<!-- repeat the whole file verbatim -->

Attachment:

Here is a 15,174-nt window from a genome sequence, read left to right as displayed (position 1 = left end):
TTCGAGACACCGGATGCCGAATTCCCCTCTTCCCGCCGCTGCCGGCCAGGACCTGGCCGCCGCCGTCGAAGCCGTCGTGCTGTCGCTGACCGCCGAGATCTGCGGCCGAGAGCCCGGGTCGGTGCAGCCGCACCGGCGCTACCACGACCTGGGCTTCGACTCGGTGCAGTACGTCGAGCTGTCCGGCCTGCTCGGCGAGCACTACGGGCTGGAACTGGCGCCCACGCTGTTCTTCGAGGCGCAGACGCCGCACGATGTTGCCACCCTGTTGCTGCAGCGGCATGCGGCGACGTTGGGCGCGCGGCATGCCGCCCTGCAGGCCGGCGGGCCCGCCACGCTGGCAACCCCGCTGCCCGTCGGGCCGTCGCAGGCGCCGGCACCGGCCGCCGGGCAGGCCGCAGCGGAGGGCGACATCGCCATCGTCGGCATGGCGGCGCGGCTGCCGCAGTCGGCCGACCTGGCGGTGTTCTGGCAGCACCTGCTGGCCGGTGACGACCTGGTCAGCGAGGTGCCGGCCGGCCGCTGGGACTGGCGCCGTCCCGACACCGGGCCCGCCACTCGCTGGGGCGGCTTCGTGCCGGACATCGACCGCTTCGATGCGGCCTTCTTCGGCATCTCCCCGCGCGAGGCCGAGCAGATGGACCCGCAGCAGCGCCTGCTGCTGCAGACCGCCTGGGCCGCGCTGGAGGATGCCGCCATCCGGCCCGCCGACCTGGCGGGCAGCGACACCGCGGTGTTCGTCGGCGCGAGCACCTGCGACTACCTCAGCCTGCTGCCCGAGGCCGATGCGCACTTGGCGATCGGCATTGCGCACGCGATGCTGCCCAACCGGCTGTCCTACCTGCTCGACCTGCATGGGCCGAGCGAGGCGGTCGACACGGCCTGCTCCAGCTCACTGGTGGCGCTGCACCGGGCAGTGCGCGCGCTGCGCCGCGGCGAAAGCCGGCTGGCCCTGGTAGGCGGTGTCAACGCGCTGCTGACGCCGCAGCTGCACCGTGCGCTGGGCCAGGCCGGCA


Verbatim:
Here is a 15,174-nt window from a genome sequence, read left to right as displayed (position 1 = left end):
TTCGAGACACCGGATGCCGAATTCCCCTCTTCCCGCCGCTGCCGGCCAGGACCTGGCCGCCGCCGTCGAAGCCGTCGTGCTGTCGCTGACCGCCGAGATCTGCGGCCGAGAGCCCGGGTCGGTGCAGCCGCACCGGCGCTACCACGACCTGGGCTTCGACTCGGTGCAGTACGTCGAGCTGTCCGGCCTGCTCGGCGAGCACTACGGGCTGGAACTGGCGCCCACGCTGTTCTTCGAGGCGCAGACGCCGCACGATGTTGCCACCCTGTTGCTGCAGCGGCATGCGGCGACGTTGGGCGCGCGGCATGCCGCCCTGCAGGCCGGCGGGCCCGCCACGCTGGCAACCCCGCTGCCCGTCGGGCCGTCGCAGGCGCCGGCACCGGCCGCCGGGCAGGCCGCAGCGGAGGGCGACATCGCCATCGTCGGCATGGCGGCGCGGCTGCCGCAGTCGGCCGACCTGGCGGTGTTCTGGCAGCACCTGCTGGCCGGTGACGACCTGGTCAGCGAGGTGCCGGCCGGCCGCTGGGACTGGCGCCGTCCCGACACCGGGCCCGCCACTCGCTGGGGCGGCTTCGTGCCGGACATCGACCGCTTCGATGCGGCCTTCTTCGGCATCTCCCCGCGCGAGGCCGAGCAGATGGACCCGCAGCAGCGCCTGCTGCTGCAGACCGCCTGGGCCGCGCTGGAGGATGCCGCCATCCGGCCCGCCGACCTGGCGGGCAGCGACACCGCGGTGTTCGTCGGCGCGAGCACCTGCGACTACCTCAGCCTGCTGCCCGAGGCCGATGCGCACTTGGCGATCGGCATTGCGCACGCGATGCTGCCCAACCGGCTGTCCTACCTGCTCGACCTGCATGGGCCGAGCGAGGCGGTCGACACGGCCTGCTCCAGCTCACTGGTGGCGCTGCACCGGGCAGTGCGCGCGCTGCGCCGCGGCGAAAGCCGGCTGGCCCTGGTAGGCGGTGTCAACGCGCTGCTGACGCCGCAGCTGCACCGTGCGCTGGGCCAGGCCGGCA